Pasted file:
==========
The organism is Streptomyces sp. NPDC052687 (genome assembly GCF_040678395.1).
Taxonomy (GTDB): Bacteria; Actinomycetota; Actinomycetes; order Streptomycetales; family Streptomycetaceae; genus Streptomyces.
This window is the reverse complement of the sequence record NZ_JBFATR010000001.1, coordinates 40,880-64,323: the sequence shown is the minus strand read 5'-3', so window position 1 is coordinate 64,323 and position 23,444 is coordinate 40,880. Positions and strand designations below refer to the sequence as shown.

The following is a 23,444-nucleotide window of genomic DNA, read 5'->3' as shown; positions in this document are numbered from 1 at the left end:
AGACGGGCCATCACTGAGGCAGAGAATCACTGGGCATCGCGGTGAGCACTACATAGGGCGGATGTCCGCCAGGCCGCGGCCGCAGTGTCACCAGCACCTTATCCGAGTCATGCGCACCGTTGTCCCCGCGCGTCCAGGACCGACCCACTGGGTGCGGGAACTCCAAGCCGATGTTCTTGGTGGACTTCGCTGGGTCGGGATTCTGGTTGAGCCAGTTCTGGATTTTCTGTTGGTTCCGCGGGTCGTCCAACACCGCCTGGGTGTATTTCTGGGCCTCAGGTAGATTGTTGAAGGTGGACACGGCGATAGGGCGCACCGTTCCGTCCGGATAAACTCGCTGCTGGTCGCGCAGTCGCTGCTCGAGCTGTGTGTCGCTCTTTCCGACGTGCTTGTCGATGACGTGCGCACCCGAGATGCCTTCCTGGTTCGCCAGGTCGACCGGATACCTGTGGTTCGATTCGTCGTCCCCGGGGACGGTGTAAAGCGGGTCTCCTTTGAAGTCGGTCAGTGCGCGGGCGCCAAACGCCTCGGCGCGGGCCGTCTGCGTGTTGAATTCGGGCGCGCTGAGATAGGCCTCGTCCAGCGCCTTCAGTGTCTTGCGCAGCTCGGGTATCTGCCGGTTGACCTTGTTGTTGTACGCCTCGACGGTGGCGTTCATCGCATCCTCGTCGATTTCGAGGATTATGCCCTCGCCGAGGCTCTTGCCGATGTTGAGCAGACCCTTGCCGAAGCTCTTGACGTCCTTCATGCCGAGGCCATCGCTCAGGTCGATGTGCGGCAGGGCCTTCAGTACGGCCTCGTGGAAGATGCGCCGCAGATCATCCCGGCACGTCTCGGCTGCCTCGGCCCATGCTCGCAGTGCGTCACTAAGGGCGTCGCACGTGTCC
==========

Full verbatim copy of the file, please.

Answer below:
The organism is Streptomyces sp. NPDC052687 (genome assembly GCF_040678395.1).
Taxonomy (GTDB): Bacteria; Actinomycetota; Actinomycetes; order Streptomycetales; family Streptomycetaceae; genus Streptomyces.
This window is the reverse complement of the sequence record NZ_JBFATR010000001.1, coordinates 40,880-64,323: the sequence shown is the minus strand read 5'-3', so window position 1 is coordinate 64,323 and position 23,444 is coordinate 40,880. Positions and strand designations below refer to the sequence as shown.

The following is a 23,444-nucleotide window of genomic DNA, read 5'->3' as shown; positions in this document are numbered from 1 at the left end:
AGACGGGCCATCACTGAGGCAGAGAATCACTGGGCATCGCGGTGAGCACTACATAGGGCGGATGTCCGCCAGGCCGCGGCCGCAGTGTCACCAGCACCTTATCCGAGTCATGCGCACCGTTGTCCCCGCGCGTCCAGGACCGACCCACTGGGTGCGGGAACTCCAAGCCGATGTTCTTGGTGGACTTCGCTGGGTCGGGATTCTGGTTGAGCCAGTTCTGGATTTTCTGTTGGTTCCGCGGGTCGTCCAACACCGCCTGGGTGTATTTCTGGGCCTCAGGTAGATTGTTGAAGGTGGACACGGCGATAGGGCGCACCGTTCCGTCCGGATAAACTCGCTGCTGGTCGCGCAGTCGCTGCTCGAGCTGTGTGTCGCTCTTTCCGACGTGCTTGTCGATGACGTGCGCACCCGAGATGCCTTCCTGGTTCGCCAGGTCGACCGGATACCTGTGGTTCGATTCGTCGTCCCCGGGGACGGTGTAAAGCGGGTCTCCTTTGAAGTCGGTCAGTGCGCGGGCGCCAAACGCCTCGGCGCGGGCCGTCTGCGTGTTGAATTCGGGCGCGCTGAGATAGGCCTCGTCCAGCGCCTTCAGTGTCTTGCGCAGCTCGGGTATCTGCCGGTTGACCTTGTTGTTGTACGCCTCGACGGTGGCGTTCATCGCATCCTCGTCGATTTCGAGGATTATGCCCTCGCCGAGGCTCTTGCCGATGTTGAGCAGACCCTTGCCGAAGCTCTTGACGTCCTTCATGCCGAGGCCATCGCTCAGGTCGATGTGCGGCAGGGCCTTCAGTACGGCCTCGTGGAAGATGCGCCGCAGATCATCCCGGCACGTCTCGGCTGCCTCGGCCCATGCTCGCAGTGCGTCACTAAGGGCGTCGCACGTGTCC